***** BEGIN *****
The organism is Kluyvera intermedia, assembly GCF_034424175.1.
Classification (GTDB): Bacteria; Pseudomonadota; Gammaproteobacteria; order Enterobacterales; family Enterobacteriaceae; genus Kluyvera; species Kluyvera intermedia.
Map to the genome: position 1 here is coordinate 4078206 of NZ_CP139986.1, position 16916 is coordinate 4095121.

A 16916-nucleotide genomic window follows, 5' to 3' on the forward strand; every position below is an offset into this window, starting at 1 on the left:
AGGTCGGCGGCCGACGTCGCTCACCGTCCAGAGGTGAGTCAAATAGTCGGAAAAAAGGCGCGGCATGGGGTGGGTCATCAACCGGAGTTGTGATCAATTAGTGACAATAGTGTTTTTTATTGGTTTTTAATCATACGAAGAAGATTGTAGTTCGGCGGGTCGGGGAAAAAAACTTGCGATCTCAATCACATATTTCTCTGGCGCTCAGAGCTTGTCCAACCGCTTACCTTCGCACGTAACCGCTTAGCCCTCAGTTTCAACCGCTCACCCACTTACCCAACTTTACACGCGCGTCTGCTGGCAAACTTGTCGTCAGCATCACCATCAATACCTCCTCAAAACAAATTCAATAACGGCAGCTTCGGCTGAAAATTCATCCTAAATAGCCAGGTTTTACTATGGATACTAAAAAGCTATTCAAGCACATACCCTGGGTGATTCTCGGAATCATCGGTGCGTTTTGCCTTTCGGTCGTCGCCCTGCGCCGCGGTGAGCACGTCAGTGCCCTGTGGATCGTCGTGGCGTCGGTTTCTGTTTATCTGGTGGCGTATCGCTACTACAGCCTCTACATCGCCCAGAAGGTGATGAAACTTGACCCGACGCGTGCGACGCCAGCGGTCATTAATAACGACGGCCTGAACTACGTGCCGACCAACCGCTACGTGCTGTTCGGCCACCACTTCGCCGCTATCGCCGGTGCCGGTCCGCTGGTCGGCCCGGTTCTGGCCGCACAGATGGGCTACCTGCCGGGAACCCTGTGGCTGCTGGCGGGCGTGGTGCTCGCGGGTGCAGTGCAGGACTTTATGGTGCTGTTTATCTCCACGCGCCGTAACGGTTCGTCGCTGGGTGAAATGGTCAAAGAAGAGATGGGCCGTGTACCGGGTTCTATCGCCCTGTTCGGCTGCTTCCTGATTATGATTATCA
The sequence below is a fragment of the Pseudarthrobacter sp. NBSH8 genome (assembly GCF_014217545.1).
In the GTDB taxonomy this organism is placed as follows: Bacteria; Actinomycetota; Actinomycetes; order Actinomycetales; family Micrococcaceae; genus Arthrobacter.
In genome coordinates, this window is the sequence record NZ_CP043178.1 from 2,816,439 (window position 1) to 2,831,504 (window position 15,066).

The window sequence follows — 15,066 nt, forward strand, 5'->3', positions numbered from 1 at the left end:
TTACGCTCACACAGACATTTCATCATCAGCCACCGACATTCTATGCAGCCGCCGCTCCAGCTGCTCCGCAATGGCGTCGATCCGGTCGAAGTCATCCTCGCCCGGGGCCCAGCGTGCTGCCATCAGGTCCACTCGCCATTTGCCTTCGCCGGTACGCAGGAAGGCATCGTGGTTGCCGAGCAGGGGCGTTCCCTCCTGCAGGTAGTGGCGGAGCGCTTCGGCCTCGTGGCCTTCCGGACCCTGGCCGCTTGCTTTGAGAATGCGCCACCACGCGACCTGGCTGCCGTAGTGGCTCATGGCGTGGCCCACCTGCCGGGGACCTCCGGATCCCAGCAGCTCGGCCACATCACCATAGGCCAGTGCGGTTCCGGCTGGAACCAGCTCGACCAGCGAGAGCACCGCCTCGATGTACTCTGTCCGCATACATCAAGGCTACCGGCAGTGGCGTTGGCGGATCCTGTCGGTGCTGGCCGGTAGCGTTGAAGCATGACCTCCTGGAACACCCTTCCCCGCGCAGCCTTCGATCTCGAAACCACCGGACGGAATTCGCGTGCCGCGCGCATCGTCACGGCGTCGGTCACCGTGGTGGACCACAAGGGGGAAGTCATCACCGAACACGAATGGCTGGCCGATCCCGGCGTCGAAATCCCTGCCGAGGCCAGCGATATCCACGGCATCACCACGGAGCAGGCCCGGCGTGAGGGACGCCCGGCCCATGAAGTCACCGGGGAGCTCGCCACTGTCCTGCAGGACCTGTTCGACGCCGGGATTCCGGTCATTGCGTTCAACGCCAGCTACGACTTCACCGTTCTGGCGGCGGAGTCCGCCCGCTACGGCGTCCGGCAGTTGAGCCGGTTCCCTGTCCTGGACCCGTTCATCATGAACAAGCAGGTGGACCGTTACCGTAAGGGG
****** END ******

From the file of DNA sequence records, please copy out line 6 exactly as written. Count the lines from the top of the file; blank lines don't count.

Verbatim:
The sequence below is a fragment of the Pseudarthrobacter sp. NBSH8 genome (assembly GCF_014217545.1).